Student Loan Forgiveness: Politics, Not Problem-Solving

The "BRAINS" that achieved the Tammany victory at the Rochester Democratic Convention. By Thomas Nast. Public Domain.
The “BRAINS” that achieved the Tammany victory at the Rochester Democratic Convention. By Thomas Nast. Public Domain.

On August 24, the Biden administration finally announced what pretty much everyone (including me) had been predicting for months:  A new round of “student loan forgiveness” and an extension to the COVID-19-justified “payment pause.”

Quick details of the current plan: More than 40 million borrowers will receive some relief. About 20 million will have their debt completely forgiven. Individuals who earn less than $125,000 per year (or couples earning up to $250,000) will have up to $10,000 taken off their tabs. Lower-income individuals who qualified for Pell Grants are eligible for double that amount.

While the details are new, the timing was never much in doubt, because helping out existing student borrowers is the effect, not the intent, of the plan. The intent is to motivate 40 million voters (and their parents, spouses, and children) to vote for Democrats less than three months from now in the midterm congressional elections.

Similarly, the intent behind Republican howling over the measure is to motivate everyone who feels ripped off because they didn’t borrow money for college, or paid that debt off without such assistance, but who will be taxed to cover the check for Biden’s generosity, to vote Republican.

My guess is that the Democrats have the upper hand here: The beneficiaries are going to be very happy;  taxpayers in general are barely going to notice in the long term, and probably not get nearly as up in arms as the GOP hopes they will in the short term.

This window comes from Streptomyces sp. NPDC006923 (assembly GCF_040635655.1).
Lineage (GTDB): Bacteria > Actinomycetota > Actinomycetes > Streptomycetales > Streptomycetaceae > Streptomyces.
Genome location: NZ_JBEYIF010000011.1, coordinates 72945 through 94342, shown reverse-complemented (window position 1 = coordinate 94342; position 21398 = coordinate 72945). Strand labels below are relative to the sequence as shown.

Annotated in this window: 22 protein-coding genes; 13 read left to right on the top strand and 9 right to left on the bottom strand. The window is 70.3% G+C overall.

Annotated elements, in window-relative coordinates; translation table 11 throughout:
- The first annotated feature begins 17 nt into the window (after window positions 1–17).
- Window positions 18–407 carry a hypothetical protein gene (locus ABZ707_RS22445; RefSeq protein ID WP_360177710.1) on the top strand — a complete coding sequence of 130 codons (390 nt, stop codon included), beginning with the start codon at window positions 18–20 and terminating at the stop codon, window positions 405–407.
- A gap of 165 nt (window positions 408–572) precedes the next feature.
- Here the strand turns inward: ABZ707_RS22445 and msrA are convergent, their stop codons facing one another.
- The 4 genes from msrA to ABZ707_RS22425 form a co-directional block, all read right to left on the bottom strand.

The total amount involved (in this round, anyway) comes to “only” $329.1 billion over ten years according to the Penn Wharton Budget Model.

Yes, that sounds like a lot of money, and it is.

On the other hand, it’s less than half (again, spread over ten years) as much as each of us gets ripped off for every year, year in and year out, for a supposed “national defense” that consists largely of writing welfare checks to Raytheon, Boeing, and friends, and workfare checks to kids who go into uniform instead off to college.

Say what you will about some of the more seemingly useless courses of study: At least your average “gender studies” student probably isn’t torturing prisoners at Guantanamo Bay or murdering eight-year-old American girls in Yemen. So there’s that, anyway.

As someone whose tiny student debt was paid off long ago (I dropped out midway through my first semester of college and have paid cash for the credit hours I’ve slowly accrued since), the idea neither enthuses nor upsets me.

On the other hand, this “forgiveness” does nothing to address the underlying problems with the high costs of higher education.  It’s just a Democratic Party vote-buying scheme that Republicans are hoping to use as a BOGO for their own base.

If our political class actually wanted to address the real problems, they’d get government out of the student lending business, and allow student debt to be discharged in bankruptcy on the same terms as other debt.

Unfortunately, solving problems is the opposite of what politics is about.

Thomas L. Knapp (Twitter: @thomaslknapp) is director and senior news analyst at the William Lloyd Garrison Center for Libertarian Advocacy Journalism ( He lives and works in north central Florida.